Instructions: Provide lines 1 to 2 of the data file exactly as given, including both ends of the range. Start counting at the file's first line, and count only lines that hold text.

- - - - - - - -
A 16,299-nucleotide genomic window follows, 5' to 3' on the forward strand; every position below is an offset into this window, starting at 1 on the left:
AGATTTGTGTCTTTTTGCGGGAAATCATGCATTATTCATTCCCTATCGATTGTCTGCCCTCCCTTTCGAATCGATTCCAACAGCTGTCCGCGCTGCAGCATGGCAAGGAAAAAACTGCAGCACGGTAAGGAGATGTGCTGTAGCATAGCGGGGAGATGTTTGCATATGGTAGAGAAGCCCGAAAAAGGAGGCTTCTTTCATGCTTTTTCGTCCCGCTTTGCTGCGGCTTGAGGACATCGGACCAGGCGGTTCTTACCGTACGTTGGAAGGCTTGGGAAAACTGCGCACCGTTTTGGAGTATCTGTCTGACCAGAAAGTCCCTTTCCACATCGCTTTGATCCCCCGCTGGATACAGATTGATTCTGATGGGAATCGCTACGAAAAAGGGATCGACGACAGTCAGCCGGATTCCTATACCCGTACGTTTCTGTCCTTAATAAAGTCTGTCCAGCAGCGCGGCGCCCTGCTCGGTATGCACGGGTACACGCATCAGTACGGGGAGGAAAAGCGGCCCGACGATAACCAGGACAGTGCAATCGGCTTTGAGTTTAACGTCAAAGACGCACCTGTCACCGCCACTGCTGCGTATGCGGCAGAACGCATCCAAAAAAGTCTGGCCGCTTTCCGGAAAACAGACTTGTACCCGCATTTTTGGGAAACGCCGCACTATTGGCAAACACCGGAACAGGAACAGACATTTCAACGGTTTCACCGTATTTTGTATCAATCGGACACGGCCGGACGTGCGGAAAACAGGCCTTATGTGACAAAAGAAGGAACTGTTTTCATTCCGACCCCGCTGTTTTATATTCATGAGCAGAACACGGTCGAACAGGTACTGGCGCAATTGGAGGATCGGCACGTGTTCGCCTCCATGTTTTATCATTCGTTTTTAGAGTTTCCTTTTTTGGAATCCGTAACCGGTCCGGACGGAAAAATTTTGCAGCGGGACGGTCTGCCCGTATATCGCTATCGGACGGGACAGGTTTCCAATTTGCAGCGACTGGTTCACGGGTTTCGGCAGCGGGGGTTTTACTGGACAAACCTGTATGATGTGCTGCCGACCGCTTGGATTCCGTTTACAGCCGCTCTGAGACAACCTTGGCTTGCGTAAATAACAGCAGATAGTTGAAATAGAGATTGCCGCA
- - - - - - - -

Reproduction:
A 16,299-nucleotide genomic window follows, 5' to 3' on the forward strand; every position below is an offset into this window, starting at 1 on the left:
AGATTTGTGTCTTTTTGCGGGAAATCATGCATTATTCATTCCCTATCGATTGTCTGCCCTCCCTTTCGAATCGATTCCAACAGCTGTCCGCGCTGCAGCATGGCAAGGAAAAAACTGCAGCACGGTAAGGAGATGTGCTGTAGCATAGCGGGGAGATGTTTGCATATGGTAGAGAAGCCCGAAAAAGGAGGCTTCTTTCATGCTTTTTCGTCCCGCTTTGCTGCGGCTTGAGGACATCGGACCAGGCGGTTCTTACCGTACGTTGGAAGGCTTGGGAAAACTGCGCACCGTTTTGGAGTATCTGTCTGACCAGAAAGTCCCTTTCCACATCGCTTTGATCCCCCGCTGGATACAGATTGATTCTGATGGGAATCGCTACGAAAAAGGGATCGACGACAGTCAGCCGGATTCCTATACCCGTACGTTTCTGTCCTTAATAAAGTCTGTCCAGCAGCGCGGCGCCCTGCTCGGTATGCACGGGTACACGCATCAGTACGGGGAGGAAAAGCGGCCCGACGATAACCAGGACAGTGCAATCGGCTTTGAGTTTAACGTCAAAGACGCACCTGTCACCGCCACTGCTGCGTATGCGGCAGAACGCATCCAAAAAAGTCTGGCCGCTTTCCGGAAAACAGACTTGTACCCGCATTTTTGGGAAACGCCGCACTATTGGCAAACACCGGAACAGGAACAGACATTTCAACGGTTTCACCGTATTTTGTATCAATCGGACACGGCCGGACGTGCGGAAAACAGGCCTTATGTGACAAAAGAAGGAACTGTTTTCATTCCGACCCCGCTGTTTTATATTCATGAGCAGAACACGGTCGAACAGGTACTGGCGCAATTGGAGGATCGGCACGTGTTCGCCTCCATGTTTTATCATTCGTTTTTAGAGTTTCCTTTTTTGGAATCCGTAACCGGTCCGGACGGAAAAATTTTGCAGCGGGACGGTCTGCCCGTATATCGCTATCGGACGGGACAGGTTTCCAATTTGCAGCGACTGGTTCACGGGTTTCGGCAGCGGGGGTTTTACTGGACAAACCTGTATGATGTGCTGCCGACCGCTTGGATTCCGTTTACAGCCGCTCTGAGACAACCTTGGCTTGCGTAAATAACAGCAGATAGTTGAAATAGAGATTGCCGCA